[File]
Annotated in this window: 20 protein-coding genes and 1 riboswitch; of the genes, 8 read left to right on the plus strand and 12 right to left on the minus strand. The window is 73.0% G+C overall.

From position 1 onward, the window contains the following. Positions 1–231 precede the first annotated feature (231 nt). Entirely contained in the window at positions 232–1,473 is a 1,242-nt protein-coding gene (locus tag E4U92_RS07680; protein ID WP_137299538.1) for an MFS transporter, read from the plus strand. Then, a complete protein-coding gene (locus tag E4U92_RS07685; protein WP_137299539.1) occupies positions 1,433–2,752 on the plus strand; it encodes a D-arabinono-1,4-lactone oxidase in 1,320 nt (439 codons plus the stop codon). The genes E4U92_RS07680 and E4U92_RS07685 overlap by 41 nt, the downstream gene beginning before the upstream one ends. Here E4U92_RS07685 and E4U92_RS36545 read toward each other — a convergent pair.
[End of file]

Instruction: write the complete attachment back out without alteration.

Annotated in this window: 20 protein-coding genes and 1 riboswitch; of the genes, 8 read left to right on the plus strand and 12 right to left on the minus strand. The window is 73.0% G+C overall.

From position 1 onward, the window contains the following. Positions 1–231 precede the first annotated feature (231 nt). Entirely contained in the window at positions 232–1,473 is a 1,242-nt protein-coding gene (locus tag E4U92_RS07680; protein ID WP_137299538.1) for an MFS transporter, read from the plus strand. Then, a complete protein-coding gene (locus tag E4U92_RS07685; protein WP_137299539.1) occupies positions 1,433–2,752 on the plus strand; it encodes a D-arabinono-1,4-lactone oxidase in 1,320 nt (439 codons plus the stop codon). The genes E4U92_RS07680 and E4U92_RS07685 overlap by 41 nt, the downstream gene beginning before the upstream one ends. Here E4U92_RS07685 and E4U92_RS36545 read toward each other — a convergent pair.